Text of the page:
With generous support from Cornell University’s Atkinson Center for a Sustainable Future, ACC&D worked with faculty, undergraduate, and graduate students from Cornell’s College of Veterinary Medicine, College of Human Ecology Fiber Science & Apparel Design, and College of Engineering in a novel and interdisciplinary initiative to improve on traditional animal ear tags. We also benefitted greatly from volunteers from Oregon to Ohio to North Carolina.
In this project, we began by evaluating potential tag materials for their weight, flexibility, breathability, resistance to tearing, cost, and durability, particularly in different weather conditions. We determined that solution-dyed acrylic fabric--the same type that's used in outdoor patio cushions, for example--best fit these requirements and could accommodate an RFID tag to communicate even more information about an animal. We further concluded that a price-tagging "gun" showed greatest promise for creating a tiny hole through which a fastener can be threaded and hold the tag in place; in fact, this application method has been successfully used to mark and identify guinea pigs.
The prototype tag has been evaluated in three separate studies, with mixed results. A small study started in 2016 in indoor-outdoor pet cats, which applied tags when cats were anesthetized for dental work, yielded promising results in terms of cats’ responses to wearing the tag, retention, and lack of irritation or infection. We continue to monitor retention of the tag in most of these cats. Unfortunately, in a “real-word” study in dogs in conjunction with an international rabies vaccination campaign, we found that dogs exhibited discomfort with application even with a topical anesthetic, and tags were lost relatively quickly (a process that caused no damage to the ear).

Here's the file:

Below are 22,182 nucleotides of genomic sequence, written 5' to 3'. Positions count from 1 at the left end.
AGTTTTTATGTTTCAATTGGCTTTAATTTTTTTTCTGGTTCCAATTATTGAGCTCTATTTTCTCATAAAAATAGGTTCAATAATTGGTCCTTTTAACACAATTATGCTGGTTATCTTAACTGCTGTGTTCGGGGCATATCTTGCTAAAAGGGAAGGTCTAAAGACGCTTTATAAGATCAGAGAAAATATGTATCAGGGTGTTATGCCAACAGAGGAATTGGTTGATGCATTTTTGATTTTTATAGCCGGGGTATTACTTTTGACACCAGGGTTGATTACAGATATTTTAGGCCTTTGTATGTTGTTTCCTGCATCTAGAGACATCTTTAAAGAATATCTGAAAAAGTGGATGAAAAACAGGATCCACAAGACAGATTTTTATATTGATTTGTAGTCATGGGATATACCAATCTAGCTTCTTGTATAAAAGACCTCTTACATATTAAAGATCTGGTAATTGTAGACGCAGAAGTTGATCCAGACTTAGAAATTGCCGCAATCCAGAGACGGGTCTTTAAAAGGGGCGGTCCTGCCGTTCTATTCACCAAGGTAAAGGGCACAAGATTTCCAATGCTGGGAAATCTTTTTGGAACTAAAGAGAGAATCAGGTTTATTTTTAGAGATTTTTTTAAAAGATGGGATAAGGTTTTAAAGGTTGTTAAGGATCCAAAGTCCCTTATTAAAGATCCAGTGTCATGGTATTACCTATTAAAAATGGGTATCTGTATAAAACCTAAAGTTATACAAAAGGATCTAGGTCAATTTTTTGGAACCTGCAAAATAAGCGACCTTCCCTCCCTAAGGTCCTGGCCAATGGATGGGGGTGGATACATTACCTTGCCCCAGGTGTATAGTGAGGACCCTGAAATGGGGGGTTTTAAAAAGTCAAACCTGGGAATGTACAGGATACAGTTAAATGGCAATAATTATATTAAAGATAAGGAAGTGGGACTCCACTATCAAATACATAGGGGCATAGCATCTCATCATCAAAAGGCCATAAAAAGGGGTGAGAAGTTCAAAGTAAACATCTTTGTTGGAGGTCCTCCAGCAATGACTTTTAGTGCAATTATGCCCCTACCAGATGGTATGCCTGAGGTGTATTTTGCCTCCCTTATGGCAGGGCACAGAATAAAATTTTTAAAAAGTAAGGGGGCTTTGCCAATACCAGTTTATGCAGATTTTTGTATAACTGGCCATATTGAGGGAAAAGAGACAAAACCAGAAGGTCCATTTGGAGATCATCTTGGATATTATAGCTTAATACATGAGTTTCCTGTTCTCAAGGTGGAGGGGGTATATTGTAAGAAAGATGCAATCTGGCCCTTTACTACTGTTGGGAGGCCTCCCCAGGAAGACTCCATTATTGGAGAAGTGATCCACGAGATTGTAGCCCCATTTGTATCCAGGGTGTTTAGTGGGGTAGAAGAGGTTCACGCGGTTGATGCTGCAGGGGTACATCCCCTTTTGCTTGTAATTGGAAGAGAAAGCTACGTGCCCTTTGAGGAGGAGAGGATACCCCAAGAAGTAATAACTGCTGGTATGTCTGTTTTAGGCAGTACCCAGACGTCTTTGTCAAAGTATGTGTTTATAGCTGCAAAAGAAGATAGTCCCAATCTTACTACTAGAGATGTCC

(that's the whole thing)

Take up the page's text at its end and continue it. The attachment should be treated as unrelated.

Given the outcome of a field study in dogs, ACC&D believes that this tag does not have enough viability to justify further trials or exploration of stronger fastener options for dogs. Due to preliminary retention outcomes in indoor-outdoor cats, combined with the likelihood that feral cats would require sedation for even non-surgical fertility control in the field, we believe that there is potential to further evaluate this tag prototype in free-roaming cats with use of sedation and analgesia, and under guidance of a Board-certified veterinary anesthesiologist. We are currently planning for this study.
Photo credit: Eloise Cucui (dog tag photo)